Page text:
Thursday, October 15, 2009

Perfectionism in a Bun

When it comes to bakeries on the mainland, it's usually the French bakery that reigns supreme.   Here in Hawaii, it is the Japanese bakery that is the place to go for the best stuff.  Japanese bakery, you say?  But, how can that be?  Aren't baked goods a European thing?  What do Asians know about making baked goods?  Well, attribute it back to the Japanese obsession with perfectionism.    The same care, attention to detail, and meticulous precision that goes into making their udon, goes into their baked items.   There are many little Japanese bakeries around the island, but the one that I like most, the one that kind of sets the standard for all the others, is St. Germain / Dee-Lite Bakery.

Sandwich Bread from St. Germain
The Japanese originally learned how to make bread (and all other baked goods for that matter) from the Portuguese.   That is why the Japanese word for bread, "pan", is so similar to the Portuguese word for bread, "pao".   But like cars and electronics, once they get their hands on something they go to excruciating lengths to perfect it.    Look at their basic sandwich bread.   Only the Japanese could make a slice of bread so completely perfectly square.   Every slice the exact same thickness.   It's exactly the same as how they were genetically engineering watermelons to be perfect cubes that could be stacked for storage.  But it isn't the shape that is so wonderful about their bread, it's the texture.   The bread at St. Germain isn't light and poofy like buying a regular piece of white bread.   It is far denser, but at the same time incredibly soft and spongy.  Imagine a single cotton ball in your hand, how light and delicate it is.  But at the same time, it falls apart when exposed to wetness (like the filling of your sandwich).  By contrast, imagine stuffing your hand with 20 cotton balls.  The cotton is still very soft and squeezable, but now it's got some strength to it (to hold together your sandwich).  That is what St. Germain bread is like.   And every single slice is like that.   Their bread has complete uniformity of texture (no air pockets), throughout the entire slice, throughout the entire loaf, throughout every loaf you buy.   It is my second favorite bread in the entire world.   (My favorite still goes to the French bread at Saigon's, because of the flaky, crunchy crust which gives it an edge.)  It's more expensive than buying a loaf of Love's, but it's worth it.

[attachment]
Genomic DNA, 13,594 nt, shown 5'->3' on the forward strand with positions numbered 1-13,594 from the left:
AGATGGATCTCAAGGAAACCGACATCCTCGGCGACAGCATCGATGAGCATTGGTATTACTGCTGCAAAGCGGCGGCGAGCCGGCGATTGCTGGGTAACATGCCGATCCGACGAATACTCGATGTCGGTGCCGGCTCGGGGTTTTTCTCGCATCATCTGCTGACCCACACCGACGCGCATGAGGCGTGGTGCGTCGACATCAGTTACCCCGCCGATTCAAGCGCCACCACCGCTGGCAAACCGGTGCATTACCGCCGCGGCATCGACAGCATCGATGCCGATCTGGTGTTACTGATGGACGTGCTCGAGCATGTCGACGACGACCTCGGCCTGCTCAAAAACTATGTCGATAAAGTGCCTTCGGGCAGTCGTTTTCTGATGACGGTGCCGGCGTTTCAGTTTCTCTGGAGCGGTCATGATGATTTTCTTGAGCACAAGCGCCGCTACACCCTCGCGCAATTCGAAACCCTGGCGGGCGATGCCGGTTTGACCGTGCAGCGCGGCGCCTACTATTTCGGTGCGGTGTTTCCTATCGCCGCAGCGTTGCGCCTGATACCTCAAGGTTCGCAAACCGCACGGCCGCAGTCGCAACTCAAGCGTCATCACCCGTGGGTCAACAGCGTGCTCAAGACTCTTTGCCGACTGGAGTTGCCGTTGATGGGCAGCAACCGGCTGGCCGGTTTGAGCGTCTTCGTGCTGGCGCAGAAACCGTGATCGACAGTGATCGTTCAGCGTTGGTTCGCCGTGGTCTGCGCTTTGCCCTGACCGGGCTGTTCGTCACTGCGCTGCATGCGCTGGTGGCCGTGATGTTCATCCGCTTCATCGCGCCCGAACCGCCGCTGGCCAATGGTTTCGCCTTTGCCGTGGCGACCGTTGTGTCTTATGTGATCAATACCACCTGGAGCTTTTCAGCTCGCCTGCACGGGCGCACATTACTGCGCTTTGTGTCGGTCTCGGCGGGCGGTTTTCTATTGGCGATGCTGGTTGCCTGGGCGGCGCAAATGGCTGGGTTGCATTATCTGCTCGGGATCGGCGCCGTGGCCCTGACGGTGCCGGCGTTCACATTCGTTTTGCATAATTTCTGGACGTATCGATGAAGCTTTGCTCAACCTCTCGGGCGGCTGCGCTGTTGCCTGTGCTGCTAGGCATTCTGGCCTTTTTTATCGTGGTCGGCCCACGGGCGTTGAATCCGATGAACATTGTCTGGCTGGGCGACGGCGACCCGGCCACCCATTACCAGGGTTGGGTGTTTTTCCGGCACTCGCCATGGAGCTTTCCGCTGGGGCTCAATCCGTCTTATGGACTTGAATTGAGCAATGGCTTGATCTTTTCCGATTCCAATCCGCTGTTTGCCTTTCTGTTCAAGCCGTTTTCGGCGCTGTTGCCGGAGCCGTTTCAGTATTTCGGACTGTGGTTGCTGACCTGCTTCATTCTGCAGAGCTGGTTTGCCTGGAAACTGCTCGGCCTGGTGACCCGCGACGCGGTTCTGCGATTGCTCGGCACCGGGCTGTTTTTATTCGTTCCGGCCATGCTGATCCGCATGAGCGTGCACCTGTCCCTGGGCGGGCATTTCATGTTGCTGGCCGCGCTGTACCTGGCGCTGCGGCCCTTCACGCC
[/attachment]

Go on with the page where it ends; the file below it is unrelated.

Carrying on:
Besides their bread though, it is all of the little Japanese style pastries that I really love at St. Germain.   They are also not what you would expect out of a pastry either.   While they have their assortment of sweets, it is the savory pastries that I like the best.   Getting one of those for example, makes for a far more satisfying breakfast than something sugary.

Corned Beef Doughnut from St. Germain
Forget jelly filled doughnuts.   Take one bite and the jelly squirts all over you anyway.   I would much rather have one of the ones from St. Germain, that are filled with curry, or in this case, corned beef hash.   They almost taste like a variation of the croquettes you get at the okazuya.

Pizza Roll from St. Germain
Can't have a bakery without baking some form of mini-pizza right?  The pizza rolls from St. Germain are really superb.

Tuna Roll from St. Germain